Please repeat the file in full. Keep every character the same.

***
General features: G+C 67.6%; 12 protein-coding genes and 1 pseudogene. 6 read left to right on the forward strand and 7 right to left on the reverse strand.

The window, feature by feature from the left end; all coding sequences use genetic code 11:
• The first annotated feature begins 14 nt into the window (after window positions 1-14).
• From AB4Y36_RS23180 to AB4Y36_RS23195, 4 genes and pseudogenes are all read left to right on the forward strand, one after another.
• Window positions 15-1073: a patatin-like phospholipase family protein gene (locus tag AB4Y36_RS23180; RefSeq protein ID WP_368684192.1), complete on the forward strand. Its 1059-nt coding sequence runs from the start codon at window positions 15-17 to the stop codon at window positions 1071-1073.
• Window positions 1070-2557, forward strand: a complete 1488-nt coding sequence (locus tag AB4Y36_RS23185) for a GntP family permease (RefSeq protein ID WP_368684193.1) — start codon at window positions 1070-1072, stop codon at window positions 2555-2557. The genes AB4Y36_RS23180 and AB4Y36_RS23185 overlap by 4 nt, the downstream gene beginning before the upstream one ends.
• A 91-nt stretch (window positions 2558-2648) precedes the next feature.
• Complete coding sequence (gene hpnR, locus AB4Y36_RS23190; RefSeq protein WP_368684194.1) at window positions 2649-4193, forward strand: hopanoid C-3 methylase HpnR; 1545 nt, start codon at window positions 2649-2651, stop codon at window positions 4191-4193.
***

General features: G+C 67.6%; 12 protein-coding genes and 1 pseudogene. 6 read left to right on the forward strand and 7 right to left on the reverse strand.

The window, feature by feature from the left end; all coding sequences use genetic code 11:
• The first annotated feature begins 14 nt into the window (after window positions 1-14).
• From AB4Y36_RS23180 to AB4Y36_RS23195, 4 genes and pseudogenes are all read left to right on the forward strand, one after another.
• Window positions 15-1073: a patatin-like phospholipase family protein gene (locus tag AB4Y36_RS23180; RefSeq protein ID WP_368684192.1), complete on the forward strand. Its 1059-nt coding sequence runs from the start codon at window positions 15-17 to the stop codon at window positions 1071-1073.
• Window positions 1070-2557, forward strand: a complete 1488-nt coding sequence (locus tag AB4Y36_RS23185) for a GntP family permease (RefSeq protein ID WP_368684193.1) — start codon at window positions 1070-1072, stop codon at window positions 2555-2557. The genes AB4Y36_RS23180 and AB4Y36_RS23185 overlap by 4 nt, the downstream gene beginning before the upstream one ends.
• A 91-nt stretch (window positions 2558-2648) precedes the next feature.
• Complete coding sequence (gene hpnR, locus AB4Y36_RS23190; RefSeq protein WP_368684194.1) at window positions 2649-4193, forward strand: hopanoid C-3 methylase HpnR; 1545 nt, start codon at window positions 2649-2651, stop codon at window positions 4191-4193.